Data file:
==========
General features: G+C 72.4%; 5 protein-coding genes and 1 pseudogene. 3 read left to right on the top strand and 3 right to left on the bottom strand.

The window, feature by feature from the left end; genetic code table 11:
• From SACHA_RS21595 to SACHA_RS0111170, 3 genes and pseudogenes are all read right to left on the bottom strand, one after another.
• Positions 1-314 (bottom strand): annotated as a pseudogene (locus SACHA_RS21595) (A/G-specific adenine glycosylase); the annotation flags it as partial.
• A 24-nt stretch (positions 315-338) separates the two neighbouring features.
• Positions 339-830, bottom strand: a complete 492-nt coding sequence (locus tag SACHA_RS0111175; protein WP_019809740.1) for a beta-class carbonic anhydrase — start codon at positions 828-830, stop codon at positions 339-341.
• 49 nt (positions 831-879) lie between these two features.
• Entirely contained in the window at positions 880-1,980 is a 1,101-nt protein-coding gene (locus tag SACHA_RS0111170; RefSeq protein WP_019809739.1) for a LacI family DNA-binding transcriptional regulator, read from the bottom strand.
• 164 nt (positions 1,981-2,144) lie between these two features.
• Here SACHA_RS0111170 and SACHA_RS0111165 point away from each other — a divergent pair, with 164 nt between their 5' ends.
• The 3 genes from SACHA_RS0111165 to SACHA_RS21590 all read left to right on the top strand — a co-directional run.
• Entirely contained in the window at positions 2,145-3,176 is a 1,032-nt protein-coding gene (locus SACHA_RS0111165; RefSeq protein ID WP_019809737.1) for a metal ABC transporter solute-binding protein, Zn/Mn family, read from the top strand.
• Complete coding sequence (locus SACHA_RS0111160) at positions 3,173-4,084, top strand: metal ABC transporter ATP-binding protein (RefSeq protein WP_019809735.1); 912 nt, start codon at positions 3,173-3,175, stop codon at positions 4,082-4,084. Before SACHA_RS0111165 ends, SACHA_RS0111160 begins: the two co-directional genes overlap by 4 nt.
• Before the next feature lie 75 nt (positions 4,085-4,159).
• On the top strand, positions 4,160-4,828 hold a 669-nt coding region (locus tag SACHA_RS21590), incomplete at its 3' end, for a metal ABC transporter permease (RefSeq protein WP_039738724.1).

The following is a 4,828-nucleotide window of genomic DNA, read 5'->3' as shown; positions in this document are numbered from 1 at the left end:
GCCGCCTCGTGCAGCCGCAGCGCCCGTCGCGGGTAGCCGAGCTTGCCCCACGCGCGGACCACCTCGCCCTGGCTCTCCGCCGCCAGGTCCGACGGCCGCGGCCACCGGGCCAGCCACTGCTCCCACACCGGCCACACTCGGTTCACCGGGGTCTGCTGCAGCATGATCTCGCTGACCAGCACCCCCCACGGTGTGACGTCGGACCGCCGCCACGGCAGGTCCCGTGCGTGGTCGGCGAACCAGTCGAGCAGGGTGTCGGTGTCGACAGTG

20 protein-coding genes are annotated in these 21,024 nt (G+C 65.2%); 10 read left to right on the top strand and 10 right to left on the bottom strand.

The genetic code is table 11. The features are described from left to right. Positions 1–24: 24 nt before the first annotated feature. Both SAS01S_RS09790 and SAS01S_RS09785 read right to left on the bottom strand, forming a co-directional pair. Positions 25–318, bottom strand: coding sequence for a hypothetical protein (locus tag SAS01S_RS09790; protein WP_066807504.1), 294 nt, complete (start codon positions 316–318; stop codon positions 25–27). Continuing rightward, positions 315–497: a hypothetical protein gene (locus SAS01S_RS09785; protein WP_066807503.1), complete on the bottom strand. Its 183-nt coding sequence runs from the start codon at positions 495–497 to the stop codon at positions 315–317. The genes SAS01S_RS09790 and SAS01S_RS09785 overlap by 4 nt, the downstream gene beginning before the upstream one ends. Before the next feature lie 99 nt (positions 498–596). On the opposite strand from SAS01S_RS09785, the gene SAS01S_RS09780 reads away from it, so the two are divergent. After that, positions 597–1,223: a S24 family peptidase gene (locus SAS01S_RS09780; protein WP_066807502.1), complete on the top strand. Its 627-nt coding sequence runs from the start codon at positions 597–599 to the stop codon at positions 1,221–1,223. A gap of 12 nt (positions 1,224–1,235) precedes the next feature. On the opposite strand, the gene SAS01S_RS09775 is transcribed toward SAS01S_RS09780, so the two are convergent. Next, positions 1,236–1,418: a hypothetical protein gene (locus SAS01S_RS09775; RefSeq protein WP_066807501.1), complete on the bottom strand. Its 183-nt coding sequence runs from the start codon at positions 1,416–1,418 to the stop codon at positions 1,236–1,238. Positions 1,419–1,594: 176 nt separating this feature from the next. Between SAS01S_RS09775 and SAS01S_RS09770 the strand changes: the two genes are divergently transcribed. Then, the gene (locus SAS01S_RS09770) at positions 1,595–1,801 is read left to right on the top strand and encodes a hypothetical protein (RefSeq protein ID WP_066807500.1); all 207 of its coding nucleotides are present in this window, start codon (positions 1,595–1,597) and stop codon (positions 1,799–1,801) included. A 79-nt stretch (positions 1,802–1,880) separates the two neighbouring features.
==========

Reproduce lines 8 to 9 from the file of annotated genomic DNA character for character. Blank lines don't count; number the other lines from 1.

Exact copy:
• Entirely contained in the window at positions 880-1,980 is a 1,101-nt protein-coding gene (locus tag SACHA_RS0111170; RefSeq protein WP_019809739.1) for a LacI family DNA-binding transcriptional regulator, read from the bottom strand.
• 164 nt (positions 1,981-2,144) lie between these two features.